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Can’t Use Rating Agencies to Value Investments? Banks Face Looming OCC Rule

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How good are a bank's investments? An OCC rule that goes into effect in January says banks can't rely on credit ratings to answer that question. 

"In plain English the OCC is telling banks they need to find an alternative to credit ratings to judge the quality of their investment securities. That means they have to do the analysis themselves or hire an expert," writes American Banker’s Barbara Rehm.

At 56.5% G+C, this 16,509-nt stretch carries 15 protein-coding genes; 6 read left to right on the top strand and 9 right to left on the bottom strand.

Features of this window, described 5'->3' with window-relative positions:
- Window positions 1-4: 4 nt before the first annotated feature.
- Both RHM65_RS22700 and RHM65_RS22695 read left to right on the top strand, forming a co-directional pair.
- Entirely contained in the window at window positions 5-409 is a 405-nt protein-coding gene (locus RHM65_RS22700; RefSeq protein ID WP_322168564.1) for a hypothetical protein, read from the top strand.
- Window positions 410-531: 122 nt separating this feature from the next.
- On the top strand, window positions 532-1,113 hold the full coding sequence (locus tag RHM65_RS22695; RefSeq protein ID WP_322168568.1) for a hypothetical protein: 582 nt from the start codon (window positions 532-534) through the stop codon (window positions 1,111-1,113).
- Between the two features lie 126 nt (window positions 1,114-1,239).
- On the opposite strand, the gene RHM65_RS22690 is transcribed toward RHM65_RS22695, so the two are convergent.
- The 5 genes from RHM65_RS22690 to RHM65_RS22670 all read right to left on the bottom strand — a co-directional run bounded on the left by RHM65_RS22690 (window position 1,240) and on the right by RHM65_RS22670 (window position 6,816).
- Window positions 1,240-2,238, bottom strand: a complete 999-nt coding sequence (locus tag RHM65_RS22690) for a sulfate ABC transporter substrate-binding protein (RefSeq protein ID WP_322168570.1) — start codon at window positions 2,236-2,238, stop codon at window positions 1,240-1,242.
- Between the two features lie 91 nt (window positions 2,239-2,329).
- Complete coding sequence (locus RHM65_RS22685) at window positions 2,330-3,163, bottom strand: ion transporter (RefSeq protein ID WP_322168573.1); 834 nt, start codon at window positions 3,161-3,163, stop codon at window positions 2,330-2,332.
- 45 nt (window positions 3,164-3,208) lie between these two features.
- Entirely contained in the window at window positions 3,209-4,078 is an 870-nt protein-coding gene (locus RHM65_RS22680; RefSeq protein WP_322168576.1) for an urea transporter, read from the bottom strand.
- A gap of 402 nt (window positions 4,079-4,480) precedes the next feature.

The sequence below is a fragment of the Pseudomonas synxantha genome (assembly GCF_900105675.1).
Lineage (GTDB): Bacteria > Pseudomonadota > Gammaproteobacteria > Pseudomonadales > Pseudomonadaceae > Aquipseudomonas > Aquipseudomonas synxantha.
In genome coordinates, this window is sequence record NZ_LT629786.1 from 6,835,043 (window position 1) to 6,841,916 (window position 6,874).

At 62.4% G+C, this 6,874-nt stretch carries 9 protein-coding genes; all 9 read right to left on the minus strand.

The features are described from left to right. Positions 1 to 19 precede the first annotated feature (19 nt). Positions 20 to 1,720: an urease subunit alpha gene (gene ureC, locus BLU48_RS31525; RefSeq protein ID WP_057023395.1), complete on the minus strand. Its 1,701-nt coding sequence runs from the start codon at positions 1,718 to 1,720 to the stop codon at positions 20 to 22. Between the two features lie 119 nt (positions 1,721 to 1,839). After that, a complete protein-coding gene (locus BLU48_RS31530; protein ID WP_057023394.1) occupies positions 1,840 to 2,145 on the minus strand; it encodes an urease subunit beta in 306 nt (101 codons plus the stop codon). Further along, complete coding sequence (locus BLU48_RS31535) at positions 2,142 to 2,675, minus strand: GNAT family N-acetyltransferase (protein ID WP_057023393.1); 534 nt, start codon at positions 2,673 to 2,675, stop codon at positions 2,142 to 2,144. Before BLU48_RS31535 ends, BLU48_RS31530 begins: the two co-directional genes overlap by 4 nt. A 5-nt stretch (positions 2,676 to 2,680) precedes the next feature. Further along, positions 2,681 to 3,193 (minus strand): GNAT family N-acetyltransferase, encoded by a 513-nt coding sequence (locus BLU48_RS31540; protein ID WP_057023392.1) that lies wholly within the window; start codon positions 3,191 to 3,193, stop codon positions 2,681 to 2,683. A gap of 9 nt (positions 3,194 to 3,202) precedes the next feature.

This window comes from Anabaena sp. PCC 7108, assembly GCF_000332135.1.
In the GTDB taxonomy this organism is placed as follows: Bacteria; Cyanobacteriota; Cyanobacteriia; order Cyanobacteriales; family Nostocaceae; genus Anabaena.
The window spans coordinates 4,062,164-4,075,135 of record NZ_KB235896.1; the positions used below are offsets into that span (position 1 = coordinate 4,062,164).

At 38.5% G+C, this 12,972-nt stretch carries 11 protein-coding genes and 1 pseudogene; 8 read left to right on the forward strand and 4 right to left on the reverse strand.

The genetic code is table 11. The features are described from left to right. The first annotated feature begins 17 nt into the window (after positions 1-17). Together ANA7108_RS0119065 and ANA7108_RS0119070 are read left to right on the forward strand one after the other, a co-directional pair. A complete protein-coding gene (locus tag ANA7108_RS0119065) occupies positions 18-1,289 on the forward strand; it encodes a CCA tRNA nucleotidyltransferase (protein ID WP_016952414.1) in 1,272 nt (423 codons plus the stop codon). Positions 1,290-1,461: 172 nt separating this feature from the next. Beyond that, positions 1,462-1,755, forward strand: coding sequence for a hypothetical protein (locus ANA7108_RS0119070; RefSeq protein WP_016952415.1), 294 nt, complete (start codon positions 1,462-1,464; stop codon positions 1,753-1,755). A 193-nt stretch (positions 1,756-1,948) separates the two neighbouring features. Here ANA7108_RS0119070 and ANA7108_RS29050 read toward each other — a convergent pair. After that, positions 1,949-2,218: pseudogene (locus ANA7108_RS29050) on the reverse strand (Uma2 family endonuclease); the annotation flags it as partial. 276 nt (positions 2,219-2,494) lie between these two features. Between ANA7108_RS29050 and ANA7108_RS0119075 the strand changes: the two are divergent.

Lawmakers drafting Dodd-Frank were frustrated with the credit rating agencies. Section 939A of the law instructs regulators "to remove references to credit ratings from existing rules," explains Rehm.

The problem is coming up with alternate research is quite a costly undertaking.  "Instead of strengthening the credit ratings agencies' standards, they are putting the burden on banks," says Peter Inverso of Roma Bank.

And it could also lead to banks concentrating their investments in Treasuries, which are considered safe enough to not need such research.

For the full piece see "Small Banks to Get Squeezed by OCC Credit Ratings Rule" (may require subscription).

 

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As Dodd-Frank's impact continues to be felt far beyond banks' compliance departments, American Banker is your eyes and ears. In addition to our award-winning coverage, we now also scour a range of resources to aggregate even more of the news you need on this vital topic.
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